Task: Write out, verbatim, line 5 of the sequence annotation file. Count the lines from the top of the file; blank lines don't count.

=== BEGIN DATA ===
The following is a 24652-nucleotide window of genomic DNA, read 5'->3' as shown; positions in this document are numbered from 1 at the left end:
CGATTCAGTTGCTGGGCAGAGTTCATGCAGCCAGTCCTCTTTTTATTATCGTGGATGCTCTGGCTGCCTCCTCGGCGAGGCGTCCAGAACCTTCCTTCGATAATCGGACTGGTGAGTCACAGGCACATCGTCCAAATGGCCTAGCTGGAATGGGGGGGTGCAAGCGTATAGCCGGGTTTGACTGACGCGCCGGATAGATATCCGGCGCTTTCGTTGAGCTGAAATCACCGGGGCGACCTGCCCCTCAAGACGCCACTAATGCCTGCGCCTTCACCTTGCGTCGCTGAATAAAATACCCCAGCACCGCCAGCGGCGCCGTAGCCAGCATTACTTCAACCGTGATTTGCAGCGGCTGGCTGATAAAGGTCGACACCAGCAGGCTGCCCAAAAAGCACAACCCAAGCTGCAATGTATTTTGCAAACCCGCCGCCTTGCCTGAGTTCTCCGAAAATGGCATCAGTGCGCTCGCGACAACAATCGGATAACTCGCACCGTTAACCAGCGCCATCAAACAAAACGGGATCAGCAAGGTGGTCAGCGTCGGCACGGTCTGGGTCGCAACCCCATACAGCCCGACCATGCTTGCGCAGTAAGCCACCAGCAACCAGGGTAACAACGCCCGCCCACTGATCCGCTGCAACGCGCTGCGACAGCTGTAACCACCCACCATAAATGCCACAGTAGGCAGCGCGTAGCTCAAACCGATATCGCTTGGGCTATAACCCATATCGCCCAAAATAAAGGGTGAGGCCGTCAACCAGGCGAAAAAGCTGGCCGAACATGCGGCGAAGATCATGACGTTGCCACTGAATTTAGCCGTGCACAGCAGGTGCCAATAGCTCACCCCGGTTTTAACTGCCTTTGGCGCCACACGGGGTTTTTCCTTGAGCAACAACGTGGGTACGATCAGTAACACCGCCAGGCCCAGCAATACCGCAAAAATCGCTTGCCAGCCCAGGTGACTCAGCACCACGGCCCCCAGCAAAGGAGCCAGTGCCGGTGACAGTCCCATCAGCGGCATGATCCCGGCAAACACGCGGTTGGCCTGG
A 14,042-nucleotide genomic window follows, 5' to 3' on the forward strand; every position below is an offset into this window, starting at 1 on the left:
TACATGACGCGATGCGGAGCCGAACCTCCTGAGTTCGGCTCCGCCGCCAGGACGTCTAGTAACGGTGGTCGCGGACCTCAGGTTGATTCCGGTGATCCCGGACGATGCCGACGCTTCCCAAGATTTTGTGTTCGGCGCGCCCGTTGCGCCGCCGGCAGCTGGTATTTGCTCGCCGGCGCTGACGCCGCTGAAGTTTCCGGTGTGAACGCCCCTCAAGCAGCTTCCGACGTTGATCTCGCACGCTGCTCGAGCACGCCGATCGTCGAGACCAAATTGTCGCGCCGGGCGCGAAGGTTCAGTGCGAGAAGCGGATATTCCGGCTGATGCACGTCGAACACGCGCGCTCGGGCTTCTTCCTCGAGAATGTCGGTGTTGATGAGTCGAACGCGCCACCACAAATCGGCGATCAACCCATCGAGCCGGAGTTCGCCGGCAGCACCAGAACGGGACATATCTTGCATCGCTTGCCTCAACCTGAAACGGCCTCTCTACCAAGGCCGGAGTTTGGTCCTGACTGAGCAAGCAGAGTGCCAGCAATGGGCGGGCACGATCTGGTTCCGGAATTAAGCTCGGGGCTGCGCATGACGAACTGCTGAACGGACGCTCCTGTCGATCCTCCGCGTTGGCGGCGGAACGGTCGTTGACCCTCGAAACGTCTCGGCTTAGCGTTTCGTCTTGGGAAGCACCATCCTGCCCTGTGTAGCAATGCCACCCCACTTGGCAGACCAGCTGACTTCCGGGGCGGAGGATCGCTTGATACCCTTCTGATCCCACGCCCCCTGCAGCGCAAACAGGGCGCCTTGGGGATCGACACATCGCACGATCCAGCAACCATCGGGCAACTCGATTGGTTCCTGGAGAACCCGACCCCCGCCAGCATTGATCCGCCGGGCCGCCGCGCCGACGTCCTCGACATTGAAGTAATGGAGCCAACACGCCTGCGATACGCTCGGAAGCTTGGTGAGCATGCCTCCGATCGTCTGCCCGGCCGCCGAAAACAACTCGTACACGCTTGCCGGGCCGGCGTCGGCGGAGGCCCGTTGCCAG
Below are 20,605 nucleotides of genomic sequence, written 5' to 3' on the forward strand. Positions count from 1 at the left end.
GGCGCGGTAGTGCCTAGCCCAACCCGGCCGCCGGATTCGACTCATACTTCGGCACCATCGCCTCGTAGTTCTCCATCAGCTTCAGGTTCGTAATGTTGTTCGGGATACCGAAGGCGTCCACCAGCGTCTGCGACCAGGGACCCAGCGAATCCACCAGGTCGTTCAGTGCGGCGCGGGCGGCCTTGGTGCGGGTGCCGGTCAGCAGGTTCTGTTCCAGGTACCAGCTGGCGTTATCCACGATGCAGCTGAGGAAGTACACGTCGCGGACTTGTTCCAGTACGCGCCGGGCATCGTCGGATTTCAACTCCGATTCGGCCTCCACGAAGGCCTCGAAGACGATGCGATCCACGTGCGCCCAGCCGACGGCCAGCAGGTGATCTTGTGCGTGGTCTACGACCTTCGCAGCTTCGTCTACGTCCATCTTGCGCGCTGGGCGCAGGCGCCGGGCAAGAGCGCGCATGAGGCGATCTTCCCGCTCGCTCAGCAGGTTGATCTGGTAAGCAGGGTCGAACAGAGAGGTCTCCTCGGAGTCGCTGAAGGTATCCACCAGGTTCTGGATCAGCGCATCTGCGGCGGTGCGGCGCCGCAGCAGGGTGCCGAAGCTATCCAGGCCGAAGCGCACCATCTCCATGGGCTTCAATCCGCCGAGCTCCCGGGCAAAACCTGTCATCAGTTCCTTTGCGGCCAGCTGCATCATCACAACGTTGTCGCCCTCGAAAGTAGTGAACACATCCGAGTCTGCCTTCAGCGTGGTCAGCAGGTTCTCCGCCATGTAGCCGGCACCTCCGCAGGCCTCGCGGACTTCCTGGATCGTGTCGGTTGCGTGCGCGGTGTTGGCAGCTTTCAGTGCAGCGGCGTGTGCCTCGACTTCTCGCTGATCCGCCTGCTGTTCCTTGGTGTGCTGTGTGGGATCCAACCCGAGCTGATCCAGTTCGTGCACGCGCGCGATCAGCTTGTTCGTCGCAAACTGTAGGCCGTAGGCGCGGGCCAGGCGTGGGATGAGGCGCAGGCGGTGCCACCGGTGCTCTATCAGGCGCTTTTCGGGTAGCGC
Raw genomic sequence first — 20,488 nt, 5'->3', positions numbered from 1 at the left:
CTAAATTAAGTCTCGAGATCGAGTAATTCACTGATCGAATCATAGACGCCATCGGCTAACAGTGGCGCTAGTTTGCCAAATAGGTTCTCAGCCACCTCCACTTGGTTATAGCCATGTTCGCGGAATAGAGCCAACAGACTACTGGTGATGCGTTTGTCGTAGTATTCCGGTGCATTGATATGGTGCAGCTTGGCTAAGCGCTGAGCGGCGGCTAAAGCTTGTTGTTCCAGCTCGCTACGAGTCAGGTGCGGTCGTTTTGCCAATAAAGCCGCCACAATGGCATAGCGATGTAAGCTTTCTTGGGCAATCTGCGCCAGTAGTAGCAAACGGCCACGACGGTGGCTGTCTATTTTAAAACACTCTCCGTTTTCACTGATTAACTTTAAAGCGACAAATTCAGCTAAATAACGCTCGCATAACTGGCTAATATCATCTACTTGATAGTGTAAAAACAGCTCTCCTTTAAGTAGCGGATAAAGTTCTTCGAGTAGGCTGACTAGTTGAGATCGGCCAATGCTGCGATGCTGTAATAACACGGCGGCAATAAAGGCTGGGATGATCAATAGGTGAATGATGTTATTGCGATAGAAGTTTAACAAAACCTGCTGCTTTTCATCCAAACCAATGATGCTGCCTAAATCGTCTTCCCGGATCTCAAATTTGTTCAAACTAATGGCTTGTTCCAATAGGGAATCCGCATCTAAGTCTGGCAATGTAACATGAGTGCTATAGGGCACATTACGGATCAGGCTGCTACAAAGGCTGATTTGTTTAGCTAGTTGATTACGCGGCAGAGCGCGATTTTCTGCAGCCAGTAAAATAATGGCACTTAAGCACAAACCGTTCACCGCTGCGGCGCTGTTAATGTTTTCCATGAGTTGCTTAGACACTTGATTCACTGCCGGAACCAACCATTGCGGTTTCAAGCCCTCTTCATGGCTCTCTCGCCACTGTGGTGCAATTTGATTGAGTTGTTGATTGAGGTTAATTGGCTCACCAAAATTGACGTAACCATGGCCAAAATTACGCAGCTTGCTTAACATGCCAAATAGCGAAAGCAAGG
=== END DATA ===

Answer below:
Below are 20,605 nucleotides of genomic sequence, written 5' to 3' on the forward strand. Positions count from 1 at the left end.